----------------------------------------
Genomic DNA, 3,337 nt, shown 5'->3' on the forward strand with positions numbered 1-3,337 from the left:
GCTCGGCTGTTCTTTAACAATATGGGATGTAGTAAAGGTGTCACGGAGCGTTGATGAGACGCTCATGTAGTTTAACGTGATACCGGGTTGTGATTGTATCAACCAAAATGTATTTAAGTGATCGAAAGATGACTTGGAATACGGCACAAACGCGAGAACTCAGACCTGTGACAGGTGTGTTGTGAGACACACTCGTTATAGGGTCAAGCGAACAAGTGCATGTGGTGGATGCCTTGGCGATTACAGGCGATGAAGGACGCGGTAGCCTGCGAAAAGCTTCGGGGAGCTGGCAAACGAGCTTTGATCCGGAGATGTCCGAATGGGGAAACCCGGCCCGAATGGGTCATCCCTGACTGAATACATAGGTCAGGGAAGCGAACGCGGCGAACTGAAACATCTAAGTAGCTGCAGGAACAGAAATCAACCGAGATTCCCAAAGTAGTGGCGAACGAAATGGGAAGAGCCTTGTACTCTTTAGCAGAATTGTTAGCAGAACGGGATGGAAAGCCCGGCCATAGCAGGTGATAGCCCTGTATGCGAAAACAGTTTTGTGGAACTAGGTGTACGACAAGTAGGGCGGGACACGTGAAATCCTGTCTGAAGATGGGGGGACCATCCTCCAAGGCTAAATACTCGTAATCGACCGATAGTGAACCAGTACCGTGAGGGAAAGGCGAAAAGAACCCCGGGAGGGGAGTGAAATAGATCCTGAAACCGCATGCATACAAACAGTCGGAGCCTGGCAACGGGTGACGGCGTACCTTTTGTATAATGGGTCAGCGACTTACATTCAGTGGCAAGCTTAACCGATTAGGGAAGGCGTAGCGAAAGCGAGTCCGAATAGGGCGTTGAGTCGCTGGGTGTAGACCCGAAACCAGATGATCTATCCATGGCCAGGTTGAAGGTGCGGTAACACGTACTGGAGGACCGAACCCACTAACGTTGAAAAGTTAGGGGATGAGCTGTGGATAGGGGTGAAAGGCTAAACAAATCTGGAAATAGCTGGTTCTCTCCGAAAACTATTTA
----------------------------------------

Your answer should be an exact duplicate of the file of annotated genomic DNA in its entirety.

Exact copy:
Genomic DNA, 3,337 nt, shown 5'->3' on the forward strand with positions numbered 1-3,337 from the left:
GCTCGGCTGTTCTTTAACAATATGGGATGTAGTAAAGGTGTCACGGAGCGTTGATGAGACGCTCATGTAGTTTAACGTGATACCGGGTTGTGATTGTATCAACCAAAATGTATTTAAGTGATCGAAAGATGACTTGGAATACGGCACAAACGCGAGAACTCAGACCTGTGACAGGTGTGTTGTGAGACACACTCGTTATAGGGTCAAGCGAACAAGTGCATGTGGTGGATGCCTTGGCGATTACAGGCGATGAAGGACGCGGTAGCCTGCGAAAAGCTTCGGGGAGCTGGCAAACGAGCTTTGATCCGGAGATGTCCGAATGGGGAAACCCGGCCCGAATGGGTCATCCCTGACTGAATACATAGGTCAGGGAAGCGAACGCGGCGAACTGAAACATCTAAGTAGCTGCAGGAACAGAAATCAACCGAGATTCCCAAAGTAGTGGCGAACGAAATGGGAAGAGCCTTGTACTCTTTAGCAGAATTGTTAGCAGAACGGGATGGAAAGCCCGGCCATAGCAGGTGATAGCCCTGTATGCGAAAACAGTTTTGTGGAACTAGGTGTACGACAAGTAGGGCGGGACACGTGAAATCCTGTCTGAAGATGGGGGGACCATCCTCCAAGGCTAAATACTCGTAATCGACCGATAGTGAACCAGTACCGTGAGGGAAAGGCGAAAAGAACCCCGGGAGGGGAGTGAAATAGATCCTGAAACCGCATGCATACAAACAGTCGGAGCCTGGCAACGGGTGACGGCGTACCTTTTGTATAATGGGTCAGCGACTTACATTCAGTGGCAAGCTTAACCGATTAGGGAAGGCGTAGCGAAAGCGAGTCCGAATAGGGCGTTGAGTCGCTGGGTGTAGACCCGAAACCAGATGATCTATCCATGGCCAGGTTGAAGGTGCGGTAACACGTACTGGAGGACCGAACCCACTAACGTTGAAAAGTTAGGGGATGAGCTGTGGATAGGGGTGAAAGGCTAAACAAATCTGGAAATAGCTGGTTCTCTCCGAAAACTATTTA